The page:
November 15, 2019
Who better to predict what’s coming at us from the wild blue yonder than “Big Blue”— otherwise known as multinational computer colossus IBM?
The Armonk, New York-based tech company announced on November 14 that, along with its subsidiary, The Weather Company, it was rolling out a new supercomputer-driven weather forecasting system that “will provide fresher, higher quality forecasts in parts of the world that have never before had access to state-of-the-art weather data.”
According to the company’s press release, the platform—dubbed the IBM GRAF (the Global High-Resolution Atmospheric Forecasting System) can predict conditions up to 12 hours in advance with detail and frequency previously unavailable at this global scale.
IBM GRAF will provide much finer-grained predictions of the atmosphere and update its forecasts six to 12 times more frequently than conventional global modeling systems. Current global weather models cover 10-15 square kilometers (6.2-9.3 miles) and are updated every 6-12 hours. By contrast, IBM says, GRAF forecasts down to 3 kilometers (1.9 miles) and is updated hourly.
To date, this level of forecasting precision only has been available in the United States Japan, and a handful of Western European countries, the company says—noting that the launch of IBM GRAF marks the first time that such enhanced forecasts cover more of the globe.
“We view the launch of IBM GRAF as a true inflection point in forecasting science, where technology helps democratize weather data for the good of society,” said Cameron Clayton, head of The Weather Company and general manager of IBM’s Watson Media and Weather. “The enhanced forecasts could be revolutionary for some areas of the world, such as for a rural farmer in India or Kenya. If you’ve never before had access to high-resolution weather data but could now anticipate thunderstorms before they approach your fields, you can better plan for planting or harvesting.”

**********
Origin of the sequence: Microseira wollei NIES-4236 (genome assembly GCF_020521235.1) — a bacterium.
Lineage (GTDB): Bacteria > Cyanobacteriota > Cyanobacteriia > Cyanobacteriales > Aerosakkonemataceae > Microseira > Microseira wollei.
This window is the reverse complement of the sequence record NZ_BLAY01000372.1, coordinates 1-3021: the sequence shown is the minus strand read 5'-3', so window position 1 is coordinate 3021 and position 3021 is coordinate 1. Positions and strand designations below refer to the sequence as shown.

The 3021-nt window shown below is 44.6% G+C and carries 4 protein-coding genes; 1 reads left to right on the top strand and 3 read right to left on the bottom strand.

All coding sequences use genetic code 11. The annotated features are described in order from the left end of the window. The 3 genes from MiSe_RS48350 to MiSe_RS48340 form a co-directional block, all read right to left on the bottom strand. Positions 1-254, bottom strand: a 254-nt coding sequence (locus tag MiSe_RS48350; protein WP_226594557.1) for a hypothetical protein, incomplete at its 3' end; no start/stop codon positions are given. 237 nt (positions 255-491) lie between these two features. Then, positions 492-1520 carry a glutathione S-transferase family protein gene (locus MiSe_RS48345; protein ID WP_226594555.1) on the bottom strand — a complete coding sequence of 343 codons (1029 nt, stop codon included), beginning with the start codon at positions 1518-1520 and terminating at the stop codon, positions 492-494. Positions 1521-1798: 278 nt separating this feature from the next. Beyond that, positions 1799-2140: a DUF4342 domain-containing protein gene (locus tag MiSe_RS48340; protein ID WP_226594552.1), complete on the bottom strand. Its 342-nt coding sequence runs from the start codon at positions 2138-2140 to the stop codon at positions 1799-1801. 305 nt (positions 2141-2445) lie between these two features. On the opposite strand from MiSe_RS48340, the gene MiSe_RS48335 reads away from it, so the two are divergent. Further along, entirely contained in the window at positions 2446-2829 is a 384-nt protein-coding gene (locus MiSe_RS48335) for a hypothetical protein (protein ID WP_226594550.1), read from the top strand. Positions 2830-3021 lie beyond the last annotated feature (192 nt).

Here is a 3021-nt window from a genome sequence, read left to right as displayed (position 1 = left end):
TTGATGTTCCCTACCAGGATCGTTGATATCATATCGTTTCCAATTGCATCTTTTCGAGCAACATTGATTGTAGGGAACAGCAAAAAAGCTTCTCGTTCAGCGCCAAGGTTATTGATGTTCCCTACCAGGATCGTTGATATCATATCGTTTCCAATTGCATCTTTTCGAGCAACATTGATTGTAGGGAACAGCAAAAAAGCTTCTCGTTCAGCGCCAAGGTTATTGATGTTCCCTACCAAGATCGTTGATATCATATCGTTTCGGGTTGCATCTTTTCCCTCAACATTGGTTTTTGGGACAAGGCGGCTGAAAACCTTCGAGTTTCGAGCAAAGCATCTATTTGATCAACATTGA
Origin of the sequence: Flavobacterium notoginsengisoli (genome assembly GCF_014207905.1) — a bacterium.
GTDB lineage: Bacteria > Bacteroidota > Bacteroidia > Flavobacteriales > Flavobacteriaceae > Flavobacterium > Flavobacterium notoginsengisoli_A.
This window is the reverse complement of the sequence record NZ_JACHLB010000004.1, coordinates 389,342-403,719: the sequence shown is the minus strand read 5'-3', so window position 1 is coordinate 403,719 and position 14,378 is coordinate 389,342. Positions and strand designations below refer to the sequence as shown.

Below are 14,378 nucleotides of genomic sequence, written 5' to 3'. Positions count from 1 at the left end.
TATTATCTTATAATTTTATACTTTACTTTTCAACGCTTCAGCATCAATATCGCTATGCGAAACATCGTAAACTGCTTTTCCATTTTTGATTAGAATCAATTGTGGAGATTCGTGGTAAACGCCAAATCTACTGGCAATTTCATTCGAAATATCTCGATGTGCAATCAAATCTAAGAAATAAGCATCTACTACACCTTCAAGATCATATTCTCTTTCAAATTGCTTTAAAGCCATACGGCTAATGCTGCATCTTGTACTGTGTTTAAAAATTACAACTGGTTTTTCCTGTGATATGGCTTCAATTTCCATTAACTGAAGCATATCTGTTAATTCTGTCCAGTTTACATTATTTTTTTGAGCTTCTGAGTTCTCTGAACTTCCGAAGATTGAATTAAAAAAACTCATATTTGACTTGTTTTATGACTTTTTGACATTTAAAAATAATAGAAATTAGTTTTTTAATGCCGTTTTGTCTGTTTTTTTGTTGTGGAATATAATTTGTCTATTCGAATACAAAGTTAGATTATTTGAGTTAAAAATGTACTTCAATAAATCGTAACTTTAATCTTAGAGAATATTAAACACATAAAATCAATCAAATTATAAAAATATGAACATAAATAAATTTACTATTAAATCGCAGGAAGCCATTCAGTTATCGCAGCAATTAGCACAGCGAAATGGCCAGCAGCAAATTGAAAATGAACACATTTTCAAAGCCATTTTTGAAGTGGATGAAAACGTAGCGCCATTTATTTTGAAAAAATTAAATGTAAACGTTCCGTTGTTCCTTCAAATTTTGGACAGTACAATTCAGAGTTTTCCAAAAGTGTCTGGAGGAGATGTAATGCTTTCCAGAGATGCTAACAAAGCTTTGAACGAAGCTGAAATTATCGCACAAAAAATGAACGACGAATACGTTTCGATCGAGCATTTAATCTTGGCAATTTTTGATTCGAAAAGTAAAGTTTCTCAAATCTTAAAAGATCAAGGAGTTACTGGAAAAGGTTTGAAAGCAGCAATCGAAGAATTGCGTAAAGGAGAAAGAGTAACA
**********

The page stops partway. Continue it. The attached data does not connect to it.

To build the new modeling system, The Weather Company collaborated with the National Center for Atmospheric Research to base the platform on NCAR’s next-generation open-source global model, the Model for Prediction Across Scales, which uses state-of-the-art science to forecast the atmosphere down to thunderstorm level on a global scale.
Research contact: @IBM